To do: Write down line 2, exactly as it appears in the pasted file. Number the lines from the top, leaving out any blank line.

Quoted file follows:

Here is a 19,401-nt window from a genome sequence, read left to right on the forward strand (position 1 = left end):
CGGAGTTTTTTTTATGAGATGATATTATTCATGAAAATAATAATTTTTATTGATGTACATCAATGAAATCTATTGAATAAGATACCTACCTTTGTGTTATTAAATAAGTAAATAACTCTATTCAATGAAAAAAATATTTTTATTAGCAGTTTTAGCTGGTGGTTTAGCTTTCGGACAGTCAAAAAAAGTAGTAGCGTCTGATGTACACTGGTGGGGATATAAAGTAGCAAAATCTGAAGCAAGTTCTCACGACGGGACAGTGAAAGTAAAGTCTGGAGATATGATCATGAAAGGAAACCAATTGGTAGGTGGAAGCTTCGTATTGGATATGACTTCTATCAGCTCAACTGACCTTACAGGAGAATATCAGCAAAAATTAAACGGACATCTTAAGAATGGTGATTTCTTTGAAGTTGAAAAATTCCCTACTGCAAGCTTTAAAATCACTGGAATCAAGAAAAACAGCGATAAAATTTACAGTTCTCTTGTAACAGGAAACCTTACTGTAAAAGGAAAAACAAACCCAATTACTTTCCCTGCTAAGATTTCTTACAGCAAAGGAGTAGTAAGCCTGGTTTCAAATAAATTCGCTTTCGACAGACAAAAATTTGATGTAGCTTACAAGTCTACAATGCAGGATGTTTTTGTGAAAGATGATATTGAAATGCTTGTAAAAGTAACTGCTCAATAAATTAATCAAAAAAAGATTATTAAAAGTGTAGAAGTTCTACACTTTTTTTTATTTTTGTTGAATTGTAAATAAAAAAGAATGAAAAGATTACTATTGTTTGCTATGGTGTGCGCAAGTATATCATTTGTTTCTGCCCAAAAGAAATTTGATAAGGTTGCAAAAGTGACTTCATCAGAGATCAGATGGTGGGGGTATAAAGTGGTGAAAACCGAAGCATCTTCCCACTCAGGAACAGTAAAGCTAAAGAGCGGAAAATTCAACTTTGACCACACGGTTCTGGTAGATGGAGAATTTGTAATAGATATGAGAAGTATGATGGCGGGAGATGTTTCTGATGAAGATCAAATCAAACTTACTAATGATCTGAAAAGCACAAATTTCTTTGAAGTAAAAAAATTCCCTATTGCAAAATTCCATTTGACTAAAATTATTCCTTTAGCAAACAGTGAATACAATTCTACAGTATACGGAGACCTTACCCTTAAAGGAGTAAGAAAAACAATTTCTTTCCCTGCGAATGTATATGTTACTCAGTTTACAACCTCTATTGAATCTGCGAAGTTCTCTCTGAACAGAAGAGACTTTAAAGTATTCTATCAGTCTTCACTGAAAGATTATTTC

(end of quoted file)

CGGAGTTTTTTTTATGAGATGATATTATTCATGAAAATAATAATTTTTATTGATGTACATCAATGAAATCTATTGAATAAGATACCTACCTTTGTGTTATTAAATAAGTAAATAACTCTATTCAATGAAAAAAATATTTTTATTAGCAGTTTTAGCTGGTGGTTTAGCTTTCGGACAGTCAAAAAAAGTAGTAGCGTCTGATGTACACTGGTGGGGATATAAAGTAGCAAAATCTGAAGCAAGTTCTCACGACGGGACAGTGAAAGTAAAGTCTGGAGATATGATCATGAAAGGAAACCAATTGGTAGGTGGAAGCTTCGTATTGGATATGACTTCTATCAGCTCAACTGACCTTACAGGAGAATATCAGCAAAAATTAAACGGACATCTTAAGAATGGTGATTTCTTTGAAGTTGAAAAATTCCCTACTGCAAGCTTTAAAATCACTGGAATCAAGAAAAACAGCGATAAAATTTACAGTTCTCTTGTAACAGGAAACCTTACTGTAAAAGGAAAAACAAACCCAATTACTTTCCCTGCTAAGATTTCTTACAGCAAAGGAGTAGTAAGCCTGGTTTCAAATAAATTCGCTTTCGACAGACAAAAATTTGATGTAGCTTACAAGTCTACAATGCAGGATGTTTTTGTGAAAGATGATATTGAAATGCTTGTAAAAGTAACTGCTCAATAAATTAATCAAAAAAAGATTATTAAAAGTGTAGAAGTTCTACACTTTTTTTTATTTTTGTTGAATTGTAAATAAAAAAGAATGAAAAGATTACTATTGTTTGCTATGGTGTGCGCAAGTATATCATTTGTTTCTGCCCAAAAGAAATTTGATAAGGTTGCAAAAGTGACTTCATCAGAGATCAGATGGTGGGGGTATAAAGTGGTGAAAACCGAAGCATCTTCCCACTCAGGAACAGTAAAGCTAAAGAGCGGAAAATTCAACTTTGACCACACGGTTCTGGTAGATGGAGAATTTGTAATAGATATGAGAAGTATGATGGCGGGAGATGTTTCTGATGAAGATCAAATCAAACTTACTAATGATCTGAAAAGCACAAATTTCTTTGAAGTAAAAAAATTCCCTATTGCAAAATTCCATTTGACTAAAATTATTCCTTTAGCAAACAGTGAATACAATTCTACAGTATACGGAGACCTTACCCTTAAAGGAGTAAGAAAAACAATTTCTTTCCCTGCGAATGTATATGTTACTCAGTTTACAACCTCTATTGAATCTGCGAAGTTCTCTCTGAACAGAAGAGACTTTAAAGTATTCTATCAGTCTTCACTGAAAGATTATTTC